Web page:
1886 Dutch Reformed Church split

The 1886 Dutch Reformed Church split, also known as Doleantie (from Latin dolere, 'to feel sorrow') was the name of a prominent schism in the Dutch Reformed Church (Nederlands Hervormde Kerk) which took place in 1886 and was led by the renowned minister Abraham Kuyper.[1] The Doleantie was not the first schism in the Dutch Reformed Church. In 1834 another schism, the Secession of 1834 (Afscheiding van 1834), had led to the formation of the Christian Reformed Church in the Netherlands (Christelijke Gereformeerde Kerk in Nederland).

In 1885 the first moves towards schism were made when Kuyper and his supporters issued a formal complaint about liberalizing practices in the Dutch Reformed Church. Their complaint never won broad support within the church, and in the winter of 1885-1886 the call for schism grew stronger amongst a large number of conservative congregations, most of which were located in the Veluwe area and elsewhere in what is today the Dutch Bible Belt.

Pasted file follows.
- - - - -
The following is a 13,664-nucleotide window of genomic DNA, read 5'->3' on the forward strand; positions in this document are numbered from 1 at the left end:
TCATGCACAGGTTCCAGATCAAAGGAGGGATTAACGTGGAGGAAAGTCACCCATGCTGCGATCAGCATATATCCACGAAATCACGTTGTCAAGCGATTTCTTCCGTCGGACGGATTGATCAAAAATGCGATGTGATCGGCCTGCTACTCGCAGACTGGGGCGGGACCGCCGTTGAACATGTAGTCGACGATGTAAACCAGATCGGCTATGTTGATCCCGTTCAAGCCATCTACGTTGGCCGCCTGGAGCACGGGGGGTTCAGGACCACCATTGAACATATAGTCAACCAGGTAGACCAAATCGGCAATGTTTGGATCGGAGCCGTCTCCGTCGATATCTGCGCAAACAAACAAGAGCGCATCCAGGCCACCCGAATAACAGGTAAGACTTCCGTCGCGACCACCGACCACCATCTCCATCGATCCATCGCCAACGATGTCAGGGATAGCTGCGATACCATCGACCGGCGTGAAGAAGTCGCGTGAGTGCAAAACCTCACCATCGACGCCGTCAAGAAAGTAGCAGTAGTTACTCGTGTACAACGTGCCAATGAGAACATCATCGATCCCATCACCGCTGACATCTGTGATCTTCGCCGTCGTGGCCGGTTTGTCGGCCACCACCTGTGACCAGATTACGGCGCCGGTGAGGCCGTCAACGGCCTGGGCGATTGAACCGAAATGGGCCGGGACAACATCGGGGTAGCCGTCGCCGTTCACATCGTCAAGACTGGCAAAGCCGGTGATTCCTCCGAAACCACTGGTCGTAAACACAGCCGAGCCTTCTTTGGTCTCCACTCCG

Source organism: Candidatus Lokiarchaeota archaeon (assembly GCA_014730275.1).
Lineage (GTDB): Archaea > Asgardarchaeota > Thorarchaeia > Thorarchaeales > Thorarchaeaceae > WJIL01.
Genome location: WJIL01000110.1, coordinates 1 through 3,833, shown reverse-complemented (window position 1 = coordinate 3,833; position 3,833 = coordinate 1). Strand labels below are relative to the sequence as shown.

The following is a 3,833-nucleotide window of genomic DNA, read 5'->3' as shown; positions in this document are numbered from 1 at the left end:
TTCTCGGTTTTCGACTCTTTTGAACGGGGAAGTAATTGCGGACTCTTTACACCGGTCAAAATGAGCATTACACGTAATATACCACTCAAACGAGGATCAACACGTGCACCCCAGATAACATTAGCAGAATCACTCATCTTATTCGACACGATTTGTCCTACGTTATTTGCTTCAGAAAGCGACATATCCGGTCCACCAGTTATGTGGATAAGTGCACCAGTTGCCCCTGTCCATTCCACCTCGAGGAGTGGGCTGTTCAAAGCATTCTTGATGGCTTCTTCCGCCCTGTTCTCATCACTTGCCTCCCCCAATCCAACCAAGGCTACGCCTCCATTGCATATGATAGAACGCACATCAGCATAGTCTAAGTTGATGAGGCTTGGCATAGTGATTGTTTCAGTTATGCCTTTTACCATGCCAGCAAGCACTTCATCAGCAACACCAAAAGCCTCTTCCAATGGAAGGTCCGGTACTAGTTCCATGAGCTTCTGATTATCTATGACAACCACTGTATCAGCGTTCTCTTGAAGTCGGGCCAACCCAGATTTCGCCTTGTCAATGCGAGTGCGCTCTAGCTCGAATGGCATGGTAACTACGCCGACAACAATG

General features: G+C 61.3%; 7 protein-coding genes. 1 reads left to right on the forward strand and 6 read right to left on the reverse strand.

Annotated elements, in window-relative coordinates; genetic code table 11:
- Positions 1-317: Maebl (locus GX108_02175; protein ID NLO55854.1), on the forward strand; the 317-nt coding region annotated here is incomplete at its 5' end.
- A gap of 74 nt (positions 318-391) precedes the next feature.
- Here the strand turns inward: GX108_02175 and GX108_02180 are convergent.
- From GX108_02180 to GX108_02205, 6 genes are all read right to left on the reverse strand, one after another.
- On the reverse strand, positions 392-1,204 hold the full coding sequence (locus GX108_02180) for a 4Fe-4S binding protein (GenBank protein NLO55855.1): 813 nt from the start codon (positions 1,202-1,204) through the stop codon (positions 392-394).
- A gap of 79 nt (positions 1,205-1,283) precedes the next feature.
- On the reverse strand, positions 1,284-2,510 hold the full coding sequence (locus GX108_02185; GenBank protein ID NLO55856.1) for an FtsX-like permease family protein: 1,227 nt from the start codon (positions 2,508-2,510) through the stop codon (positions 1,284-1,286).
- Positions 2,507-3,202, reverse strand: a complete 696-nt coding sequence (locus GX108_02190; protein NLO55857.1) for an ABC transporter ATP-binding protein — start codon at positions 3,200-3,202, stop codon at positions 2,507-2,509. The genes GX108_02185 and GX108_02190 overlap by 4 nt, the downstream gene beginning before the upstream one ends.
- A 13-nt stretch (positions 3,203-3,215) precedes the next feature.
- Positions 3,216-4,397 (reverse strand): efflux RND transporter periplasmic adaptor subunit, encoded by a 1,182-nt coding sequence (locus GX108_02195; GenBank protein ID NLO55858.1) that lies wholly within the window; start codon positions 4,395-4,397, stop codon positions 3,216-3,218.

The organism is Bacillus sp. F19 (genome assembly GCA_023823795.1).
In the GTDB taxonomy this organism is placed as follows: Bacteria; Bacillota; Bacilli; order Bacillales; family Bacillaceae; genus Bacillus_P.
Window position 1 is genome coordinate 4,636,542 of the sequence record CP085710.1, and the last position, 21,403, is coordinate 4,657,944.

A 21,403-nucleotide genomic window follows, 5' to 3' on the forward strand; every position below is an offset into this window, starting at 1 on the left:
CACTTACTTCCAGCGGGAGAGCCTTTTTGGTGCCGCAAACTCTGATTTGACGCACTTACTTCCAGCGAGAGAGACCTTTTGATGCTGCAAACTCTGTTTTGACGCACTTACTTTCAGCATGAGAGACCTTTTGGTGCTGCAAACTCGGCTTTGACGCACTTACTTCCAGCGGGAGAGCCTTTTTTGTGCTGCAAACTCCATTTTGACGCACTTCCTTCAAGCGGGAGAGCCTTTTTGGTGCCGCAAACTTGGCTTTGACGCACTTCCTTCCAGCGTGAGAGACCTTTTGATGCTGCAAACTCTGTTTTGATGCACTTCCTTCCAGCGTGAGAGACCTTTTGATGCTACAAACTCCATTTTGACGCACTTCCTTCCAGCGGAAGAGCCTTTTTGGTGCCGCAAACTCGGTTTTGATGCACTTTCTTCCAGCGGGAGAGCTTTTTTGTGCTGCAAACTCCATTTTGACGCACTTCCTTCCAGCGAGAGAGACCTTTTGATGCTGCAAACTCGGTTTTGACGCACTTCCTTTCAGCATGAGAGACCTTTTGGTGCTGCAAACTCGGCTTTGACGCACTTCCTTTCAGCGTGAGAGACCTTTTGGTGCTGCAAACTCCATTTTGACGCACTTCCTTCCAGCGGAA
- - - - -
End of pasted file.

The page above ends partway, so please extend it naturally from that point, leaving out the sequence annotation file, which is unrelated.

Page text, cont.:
The first congregation to secede was Kootwijk, on 7 February 1886 appointed a minister trained at the Free University of Amsterdam without waiting for permission of its classis. The following day the congregation in Voorthuizen followed suit.

The seceded congregations united in the Low German Reformed Church (Dolerende) (Nederduits Gereformeerde Kerk (Dolerende)). Nederduits Gereformeerde Kerk had been the official name of the Dutch Reformed Church until 1816 and with this name the seceded churches wanted to show that they thought of themselves as the legitimate continuation of this church, which was highly prominent in the Dutch Republic. The suffix (Dolerende), meaning 'those who feel sorrow', was added to show their disapproval with the Dutch Reformed Church.

Later in 1886 Kuyper and his supporters occupied the New Church in Amsterdam, the seat of the governing body of the Reformed Church, to force a settlement in the conflict over church property that had followed the Doleantie. In July 1886 the dolerenden had to accept a verdict against them.

In 1892 the Nederduits Gereformeerde Kerken (Dolerende) merged with the Christian Reformed Church in the Netherlands to form the Reformed Churches in the Netherlands.

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  1. ^ Dutton, Edward (2016-12-05). Meeting Jesus at University: Rites of Passage and Student Evangelicals. Routledge. p. 101. ISBN 978-1-351-91837-4.

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